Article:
A roaring success for Bristol and showcase for its creativity. Wake the Tiger opens its doors

August 5, 2022

The world’s first ‘amazement park’ opened in Bristol last weekend, with tickets for its first few days selling out.

Bristol Business News travel editor Anne Gorringe went to check out this magical attraction, created in a rundown former paint factory. 

Promised a ‘magical journey to another world’, I’m excited – and a little apprehensive – to arrive at what was once an anonymous factory in the city’s once industrial heartland of St Philips.

Now transformed by many of the city’s most inspiring creatives into the brilliant Wake the Tiger, the outside of this new attraction owes more than a nod to its origins.

Co-founders Graham MacVoy, Chris Rutherford and creative director Lak Mitchell have clearly run with this – daubing the outside wall in colourful splashes of paint. 

When you buy tickets for Wake the Tiger, your invitation stresses that the site is actually a development of luxury flats ‘in progress’ – supposedly being built by the fictional ‘Meridia’ company.

Actors in the role of marketing staff welcome you into the ‘show flat’ – but, as the story goes, there’s just one problem.

Work has had to stop because of the discovery of a mysterious tree in the middle of the complex. 

This is really where the fun starts. As soon as you leave the ‘show flat’ you turn the corner to enter the site. Here, as you walk towards the tree, you enter a portal into a parallel new world and find yourself transported into the magical realms of Meridia.

First stop is a crazy, Willie Wonker-type factory room where ancient stone plaques and steam punk-style décor, give the first hint that this world is run by four ‘guilds’.

I won’t spoil the surprise but, it seems to be a bit of a nod to Harry Potter – with, as managing director Graham MacVoy adds, “a touch of Mad Max thrown in”. 

Journeying through the magical land of Merida, I do my best to discover and walk through all 27 individual artistic rooms.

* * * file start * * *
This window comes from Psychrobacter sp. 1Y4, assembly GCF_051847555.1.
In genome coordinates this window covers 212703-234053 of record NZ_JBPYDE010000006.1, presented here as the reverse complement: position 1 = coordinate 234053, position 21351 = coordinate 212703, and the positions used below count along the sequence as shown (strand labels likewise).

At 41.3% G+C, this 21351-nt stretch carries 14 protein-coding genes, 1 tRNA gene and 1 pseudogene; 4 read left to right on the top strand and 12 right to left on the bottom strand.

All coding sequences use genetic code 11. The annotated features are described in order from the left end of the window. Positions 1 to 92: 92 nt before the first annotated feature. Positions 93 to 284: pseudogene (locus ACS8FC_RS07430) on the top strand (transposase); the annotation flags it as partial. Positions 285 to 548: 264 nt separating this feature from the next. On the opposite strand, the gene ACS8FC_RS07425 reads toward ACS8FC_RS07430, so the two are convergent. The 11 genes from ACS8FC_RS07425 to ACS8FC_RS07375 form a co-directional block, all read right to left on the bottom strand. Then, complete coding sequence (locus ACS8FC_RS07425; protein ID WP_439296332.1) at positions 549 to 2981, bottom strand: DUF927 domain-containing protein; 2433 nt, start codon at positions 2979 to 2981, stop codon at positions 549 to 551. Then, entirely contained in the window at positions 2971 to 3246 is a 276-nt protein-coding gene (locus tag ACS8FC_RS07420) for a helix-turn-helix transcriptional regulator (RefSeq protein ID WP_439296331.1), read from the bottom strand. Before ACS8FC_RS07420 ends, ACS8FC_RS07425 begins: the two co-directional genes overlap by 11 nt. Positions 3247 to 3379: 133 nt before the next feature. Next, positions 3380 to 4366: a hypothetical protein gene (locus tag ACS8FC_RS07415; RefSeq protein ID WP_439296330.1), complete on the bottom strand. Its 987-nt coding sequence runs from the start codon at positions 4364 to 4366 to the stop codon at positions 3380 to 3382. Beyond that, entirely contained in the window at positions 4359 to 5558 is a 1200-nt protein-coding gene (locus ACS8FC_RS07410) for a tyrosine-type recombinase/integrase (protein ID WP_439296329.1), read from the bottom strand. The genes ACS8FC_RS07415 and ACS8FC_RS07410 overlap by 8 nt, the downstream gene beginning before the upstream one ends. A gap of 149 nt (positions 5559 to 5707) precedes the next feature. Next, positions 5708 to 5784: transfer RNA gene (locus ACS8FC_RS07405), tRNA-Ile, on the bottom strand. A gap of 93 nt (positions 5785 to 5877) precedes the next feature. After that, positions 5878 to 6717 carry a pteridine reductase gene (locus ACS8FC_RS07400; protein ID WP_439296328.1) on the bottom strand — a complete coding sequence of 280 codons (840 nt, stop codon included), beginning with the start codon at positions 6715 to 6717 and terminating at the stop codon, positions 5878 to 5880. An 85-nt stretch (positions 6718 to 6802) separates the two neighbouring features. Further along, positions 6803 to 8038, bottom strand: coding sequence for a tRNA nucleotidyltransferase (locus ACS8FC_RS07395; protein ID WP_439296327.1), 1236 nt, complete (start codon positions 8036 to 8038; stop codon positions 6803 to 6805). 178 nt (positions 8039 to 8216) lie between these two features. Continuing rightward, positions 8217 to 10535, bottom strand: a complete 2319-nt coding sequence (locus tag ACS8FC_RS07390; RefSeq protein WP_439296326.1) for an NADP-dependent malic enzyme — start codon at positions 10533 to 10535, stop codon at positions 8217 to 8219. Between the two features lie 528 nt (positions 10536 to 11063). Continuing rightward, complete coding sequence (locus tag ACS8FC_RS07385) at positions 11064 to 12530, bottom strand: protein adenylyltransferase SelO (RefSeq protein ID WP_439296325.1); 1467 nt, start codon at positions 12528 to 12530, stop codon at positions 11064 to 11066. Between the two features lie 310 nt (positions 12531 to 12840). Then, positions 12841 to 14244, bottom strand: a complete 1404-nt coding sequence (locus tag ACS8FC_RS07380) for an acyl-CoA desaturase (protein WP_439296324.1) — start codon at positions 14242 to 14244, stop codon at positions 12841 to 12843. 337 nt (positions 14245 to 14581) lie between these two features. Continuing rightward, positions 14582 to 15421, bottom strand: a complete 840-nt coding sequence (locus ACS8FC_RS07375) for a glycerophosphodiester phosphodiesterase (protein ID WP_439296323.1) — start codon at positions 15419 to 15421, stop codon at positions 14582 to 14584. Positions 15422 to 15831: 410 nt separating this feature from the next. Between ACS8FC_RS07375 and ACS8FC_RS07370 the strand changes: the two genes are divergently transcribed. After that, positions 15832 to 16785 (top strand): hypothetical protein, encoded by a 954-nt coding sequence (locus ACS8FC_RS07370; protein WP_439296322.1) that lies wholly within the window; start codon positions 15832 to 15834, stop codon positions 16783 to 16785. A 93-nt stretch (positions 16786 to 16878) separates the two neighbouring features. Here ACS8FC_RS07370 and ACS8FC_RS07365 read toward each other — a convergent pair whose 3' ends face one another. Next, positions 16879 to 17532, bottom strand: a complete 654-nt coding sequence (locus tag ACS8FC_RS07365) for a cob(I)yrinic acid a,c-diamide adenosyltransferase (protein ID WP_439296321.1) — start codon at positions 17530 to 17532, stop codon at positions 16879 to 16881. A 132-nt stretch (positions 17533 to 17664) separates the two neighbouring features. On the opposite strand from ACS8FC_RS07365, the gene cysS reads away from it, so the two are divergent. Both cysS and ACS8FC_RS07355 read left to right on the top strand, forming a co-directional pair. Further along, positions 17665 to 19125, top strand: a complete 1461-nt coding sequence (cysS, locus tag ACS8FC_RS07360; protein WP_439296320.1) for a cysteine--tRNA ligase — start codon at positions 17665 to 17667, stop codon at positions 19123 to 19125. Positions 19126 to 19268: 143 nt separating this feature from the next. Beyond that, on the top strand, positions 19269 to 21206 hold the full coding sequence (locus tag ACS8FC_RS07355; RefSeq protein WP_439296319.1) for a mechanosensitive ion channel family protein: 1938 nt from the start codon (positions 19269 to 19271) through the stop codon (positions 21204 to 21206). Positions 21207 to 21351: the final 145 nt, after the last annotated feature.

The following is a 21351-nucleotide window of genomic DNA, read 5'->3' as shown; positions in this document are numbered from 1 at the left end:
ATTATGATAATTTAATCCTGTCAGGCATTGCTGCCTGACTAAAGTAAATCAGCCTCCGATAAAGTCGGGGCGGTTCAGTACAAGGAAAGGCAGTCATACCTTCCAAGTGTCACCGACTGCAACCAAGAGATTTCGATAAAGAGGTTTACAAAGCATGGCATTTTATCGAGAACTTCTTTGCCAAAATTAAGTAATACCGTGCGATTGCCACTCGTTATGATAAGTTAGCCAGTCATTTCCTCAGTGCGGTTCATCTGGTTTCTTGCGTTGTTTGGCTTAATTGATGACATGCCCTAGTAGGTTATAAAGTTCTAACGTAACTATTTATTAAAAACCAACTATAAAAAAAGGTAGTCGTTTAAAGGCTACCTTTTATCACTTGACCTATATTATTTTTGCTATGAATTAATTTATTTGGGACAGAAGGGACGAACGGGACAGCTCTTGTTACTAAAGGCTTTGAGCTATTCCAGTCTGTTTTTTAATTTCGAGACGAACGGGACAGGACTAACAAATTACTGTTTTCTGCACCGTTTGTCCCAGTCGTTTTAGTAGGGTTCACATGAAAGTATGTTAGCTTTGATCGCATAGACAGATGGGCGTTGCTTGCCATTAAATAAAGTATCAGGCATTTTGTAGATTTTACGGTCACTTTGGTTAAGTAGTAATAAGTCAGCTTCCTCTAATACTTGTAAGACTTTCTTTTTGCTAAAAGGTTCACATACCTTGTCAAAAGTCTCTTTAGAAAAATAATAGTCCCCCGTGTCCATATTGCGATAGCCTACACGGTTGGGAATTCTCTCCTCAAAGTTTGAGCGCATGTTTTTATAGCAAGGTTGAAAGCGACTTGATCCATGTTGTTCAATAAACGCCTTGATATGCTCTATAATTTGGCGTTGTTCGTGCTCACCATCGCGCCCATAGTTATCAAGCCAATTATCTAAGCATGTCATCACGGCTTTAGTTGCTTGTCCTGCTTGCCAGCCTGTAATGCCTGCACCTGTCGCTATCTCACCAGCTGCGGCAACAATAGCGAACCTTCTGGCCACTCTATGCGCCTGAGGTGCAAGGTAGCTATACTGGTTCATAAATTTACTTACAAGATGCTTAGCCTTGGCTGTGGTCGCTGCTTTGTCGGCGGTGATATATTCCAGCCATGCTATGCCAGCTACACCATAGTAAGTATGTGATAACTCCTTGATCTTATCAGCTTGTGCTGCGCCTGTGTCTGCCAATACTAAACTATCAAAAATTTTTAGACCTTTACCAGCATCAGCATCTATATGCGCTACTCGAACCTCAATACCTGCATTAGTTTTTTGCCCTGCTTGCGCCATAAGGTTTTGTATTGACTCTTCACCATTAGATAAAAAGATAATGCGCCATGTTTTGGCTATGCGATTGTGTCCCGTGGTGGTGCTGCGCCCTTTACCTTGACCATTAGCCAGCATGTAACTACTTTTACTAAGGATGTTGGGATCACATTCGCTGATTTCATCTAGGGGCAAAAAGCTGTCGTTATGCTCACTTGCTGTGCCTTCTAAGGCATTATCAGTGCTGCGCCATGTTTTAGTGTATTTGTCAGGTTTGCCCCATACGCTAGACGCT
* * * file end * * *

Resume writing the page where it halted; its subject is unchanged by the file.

Each creates a unique environment that includes artwork, installations, secret passageways and added surprises. And there’s at least one room that reminded me of an episode of Netflix’s Stranger Things.

On the way, buttons prompt you to press and explore the room – one leads me to a secret opening into a hidden room that I completely missed on my first go around.

Some £2.5m has been spent creating this amazing new world, which has also brought around 50 full and part-time jobs to Bristol.

Wake the Tiger is not easy to explain – it’s perhaps best to think of it as a cross between a film set, an art gallery and an immersive experience.

With a film set-style backdrop, the concept, I’m told, is to ignite the imagination and demonstrate how age-old ideals continue to transform the way we live and encourage us to make positive steps to create a brighter future.

“It’s a multi-layered labyrinth of immersive environments, secret passageways, hidden forests, temples, ice caves and mesmerising wonders,” says Graham.

Sounds like the perfect mix for the unique new attraction, put together by the Bristol-based creatives behind the internationally renowned annual Boomtown Fair, which mixes music, actors and an incredible light show to create a ‘different world’.

The concept attracted backing from Bristol branding agency Taxi Studio, which invested finance and significant resources into the initiative and also produced the brand design and advised on marketing strategy.

There was also strong excitement from the public, with a crowdfunding campaign raising £1.85m in equity.

But why was Bristol chosen as the venue for this world-first ‘amazement park’?

According to Graham it was because it is such an amazing city.

“The fantastic mix that we have here of amazing tech firms and creatives makes it the ideal place,” he says.

“We also wanted to create something outside of London that of nationwide importance.”

Wake the Tiger is aimed at a family audience but, while it is open to children over the age of five, it’s best to be wary as there are dark corners which could be scary for little ones.

My son loved it – but then he is aged 26! Personally, I would say that it’s perfect for a ‘multi-generational’ trip out.

Graham adds: “Having spent over a decade creating one of the most largescale immersive festival experiences in the world, we wanted to expand and diversify our creative potential by establishing a year-round arts and events venue where our audience can experience the work in a non-festival environment.

“From this Amazement Park our creative community can evolve and explore an ongoing, collaborative process together.”

My verdict? Well, it’s a bit crazy, but simply magical and lots of fun. It took me around 50 minutes to walk through all the rooms, but we could have spent longer. It all depends on how in depth you explore – and we may have been a bit too keen to explore the bar and cafe area at the end.

So where does the name come from? Apparently, it owes its inspiration to creative director Lak Mitchell’s wife Rachel, who is a therapist. She knew of a self-help therapy book called Waking The Tiger, which seemed to hit the spot.

“Wake the tiger is all about being the best you can be – if you can be the best you can be, then the world’s a better place,” adds Graham.

All images courtesy of Andre Pattenden

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